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Concurrent Session 5
60 minutes

April 7, 2017 ~ 8:00-9:00 am

Agenda subject to change.

Mindful Management of Aquatic Invasive Species - Friday, 8:00-9:00 am

Online Resources to Help Prevent the Spread of Aquatic Invasive Species

Over the past five years, the Wisconsin AIS Partnership has been producing videos and other media that is available online to help citizens and AIS professionals alike prevent the spread of AIS. Come learn about what online media currently exists, how to access it, and how you can use it to Stop Aquatic Hitchhikers in your community.
Tim Campbell, Aquatic Invasive Species Outreach Specialist, UW-Extension and WI Department of Natural Resources

How Citizens Can Help Stop Aquatic Hitchhikers!

In addition to citizen monitoring opportunities, volunteers that want to help stop the spread of aquatic invasive species can help implement  a number of outreach programs with the help of UW-Extension, the Wisconsin DNR, and a local AIS coordinator. These efforts can range from events, like the Landing Blitz and the Drain Campaign, to more regular efforts like the Clean Boats Clean Waters or the Bait Shop Initiative. Join UW-Extension staff to learn more about how volunteers can be engaged in their area.
Jenny Seifert, Aquatic Invasive Species Communications Specialist, UW-Extension and WI Department of Natural Resources

Bringing Policy Makers to the Watertable - Friday, 8:00-9:00 am

Hot Topic Update #1: Water and Legislation

In the fast paced world of the Wisconsin Legislature, policy initiatives can arise at any moment. To keep you as informed and up-to-date as possible, the focus of this session will be determined at the last moment possible! It might cover a specific matter in the state budget, a new piece of legislation released in early 2017, or if nothing new is on the horizon, may be a repeat of the general budget and policy update presented on Thursday. Check in with the Lakes Partnership Convention website, or the Wisconsin Lakes booth at Convention, for updates!
Mike Engleson, Director, Wisconsin Lakes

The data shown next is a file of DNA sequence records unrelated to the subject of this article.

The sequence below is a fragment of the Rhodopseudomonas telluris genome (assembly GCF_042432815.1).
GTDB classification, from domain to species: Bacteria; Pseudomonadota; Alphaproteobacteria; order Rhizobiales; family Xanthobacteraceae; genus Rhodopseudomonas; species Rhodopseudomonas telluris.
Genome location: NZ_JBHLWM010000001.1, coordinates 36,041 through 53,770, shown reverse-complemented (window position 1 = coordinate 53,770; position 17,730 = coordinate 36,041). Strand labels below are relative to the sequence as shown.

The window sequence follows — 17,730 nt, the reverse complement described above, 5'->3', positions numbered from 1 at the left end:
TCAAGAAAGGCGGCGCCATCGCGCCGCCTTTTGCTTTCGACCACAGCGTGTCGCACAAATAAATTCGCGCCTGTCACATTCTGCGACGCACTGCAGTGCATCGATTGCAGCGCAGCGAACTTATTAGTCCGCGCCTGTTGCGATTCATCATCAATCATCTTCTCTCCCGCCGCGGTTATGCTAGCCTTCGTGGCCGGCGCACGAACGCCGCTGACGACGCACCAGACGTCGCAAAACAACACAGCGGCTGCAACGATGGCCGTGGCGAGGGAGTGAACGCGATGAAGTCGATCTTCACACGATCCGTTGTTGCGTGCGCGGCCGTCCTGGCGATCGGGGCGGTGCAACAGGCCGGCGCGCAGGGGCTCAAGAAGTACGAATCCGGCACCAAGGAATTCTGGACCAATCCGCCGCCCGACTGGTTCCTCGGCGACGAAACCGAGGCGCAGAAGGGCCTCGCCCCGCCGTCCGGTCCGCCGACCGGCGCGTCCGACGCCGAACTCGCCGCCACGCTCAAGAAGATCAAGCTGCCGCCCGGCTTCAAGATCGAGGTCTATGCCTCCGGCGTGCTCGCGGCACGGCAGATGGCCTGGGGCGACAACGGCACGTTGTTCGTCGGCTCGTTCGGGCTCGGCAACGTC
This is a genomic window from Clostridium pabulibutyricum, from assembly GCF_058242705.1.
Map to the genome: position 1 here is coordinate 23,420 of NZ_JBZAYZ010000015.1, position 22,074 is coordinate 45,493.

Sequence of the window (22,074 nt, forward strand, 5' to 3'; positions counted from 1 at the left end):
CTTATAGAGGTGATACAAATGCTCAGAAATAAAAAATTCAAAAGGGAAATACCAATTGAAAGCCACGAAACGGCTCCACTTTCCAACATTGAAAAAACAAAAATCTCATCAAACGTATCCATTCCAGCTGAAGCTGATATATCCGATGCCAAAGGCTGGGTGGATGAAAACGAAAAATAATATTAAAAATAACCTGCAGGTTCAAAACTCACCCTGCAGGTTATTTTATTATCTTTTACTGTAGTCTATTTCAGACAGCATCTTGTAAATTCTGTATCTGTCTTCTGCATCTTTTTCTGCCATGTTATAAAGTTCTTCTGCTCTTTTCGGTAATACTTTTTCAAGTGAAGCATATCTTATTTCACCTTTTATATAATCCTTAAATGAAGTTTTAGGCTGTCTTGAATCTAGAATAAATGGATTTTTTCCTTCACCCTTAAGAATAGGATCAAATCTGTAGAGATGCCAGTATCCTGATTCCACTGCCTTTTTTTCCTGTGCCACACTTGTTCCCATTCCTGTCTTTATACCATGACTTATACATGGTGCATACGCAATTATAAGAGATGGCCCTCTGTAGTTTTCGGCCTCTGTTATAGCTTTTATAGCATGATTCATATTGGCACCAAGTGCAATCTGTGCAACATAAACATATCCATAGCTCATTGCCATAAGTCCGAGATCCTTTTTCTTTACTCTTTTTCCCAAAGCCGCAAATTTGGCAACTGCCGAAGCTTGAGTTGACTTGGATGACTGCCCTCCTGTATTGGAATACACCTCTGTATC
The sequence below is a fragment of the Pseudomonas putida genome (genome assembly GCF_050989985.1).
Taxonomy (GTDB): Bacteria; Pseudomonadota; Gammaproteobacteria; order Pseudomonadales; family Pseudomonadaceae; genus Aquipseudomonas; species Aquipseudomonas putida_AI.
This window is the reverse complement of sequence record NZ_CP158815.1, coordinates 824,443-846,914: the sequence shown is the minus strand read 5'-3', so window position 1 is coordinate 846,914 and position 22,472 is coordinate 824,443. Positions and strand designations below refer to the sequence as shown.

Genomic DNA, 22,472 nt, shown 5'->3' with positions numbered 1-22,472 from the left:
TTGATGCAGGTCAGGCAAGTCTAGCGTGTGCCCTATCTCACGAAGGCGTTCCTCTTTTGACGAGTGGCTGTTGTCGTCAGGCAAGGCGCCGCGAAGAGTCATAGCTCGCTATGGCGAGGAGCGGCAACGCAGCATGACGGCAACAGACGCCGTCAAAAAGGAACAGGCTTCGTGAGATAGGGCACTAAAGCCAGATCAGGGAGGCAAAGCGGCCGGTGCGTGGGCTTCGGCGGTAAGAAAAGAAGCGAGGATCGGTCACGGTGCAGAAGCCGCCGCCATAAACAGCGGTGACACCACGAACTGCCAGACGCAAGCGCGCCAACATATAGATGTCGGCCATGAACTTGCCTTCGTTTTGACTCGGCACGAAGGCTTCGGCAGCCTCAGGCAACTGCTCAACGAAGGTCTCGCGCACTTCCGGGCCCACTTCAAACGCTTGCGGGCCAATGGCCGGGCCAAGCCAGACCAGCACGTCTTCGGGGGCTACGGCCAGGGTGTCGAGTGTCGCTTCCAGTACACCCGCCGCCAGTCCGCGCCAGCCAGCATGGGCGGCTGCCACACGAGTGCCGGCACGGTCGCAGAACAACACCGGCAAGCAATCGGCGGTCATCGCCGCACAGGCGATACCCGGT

Citizens Minding Our Waters - Friday, 8:00-9:00 am

Introduction to Citizen-based Monitoring Projects that Mind Our Waters

The Wisconsin Citizen-based Monitoring Network is a collaboration of over 180 projects and organizations that monitor natural resources in Wisconsin. Partners monitor species and habitats in order to better understand and protect our natural resources. Find out about the network, its history, and the resources it offers to projects, organizations, and volunteers. Learn about volunteer opportunities monitoring bats, birds, frogs, turtles, mussels, and more!
Eva Lewandowski, Conservation Biologist, WI Department of Natural Resources, and others TBA


Wisconsin's Lake Sturgeon

Lake sturgeon (Acipenser fulvescens) first appeared when dinosaurs roamed the earth, and they retain many of their primitive characteristics. In recent history, commercial fishermen first considered them a nuisance, slaughtered them, and tossed them on shore to rot. Later, they saw sturgeon as valuable for their flesh and eggs and harvested them by the ton. Today, the Winnebago sturgeon population is the world’s largest and most intensely managed and studied. An all-volunteer Sturgeon Guard plays a key role in protecting this ancient species. Learn fun facts about this unique fish and how you can help ensure its future.
Barbara Helmick, Sturgeon Guard Coordinator, WI Department of Natural Resources

Fact sheet: Wisconsin's Lake Sturgeon (PDF)

Mindful Connections: Rivers, Lakes, Groundwater and Watersheds - Friday, 8:00-9:00 am

Watershed Planning: Understanding and Incorporating the Nine Key Elements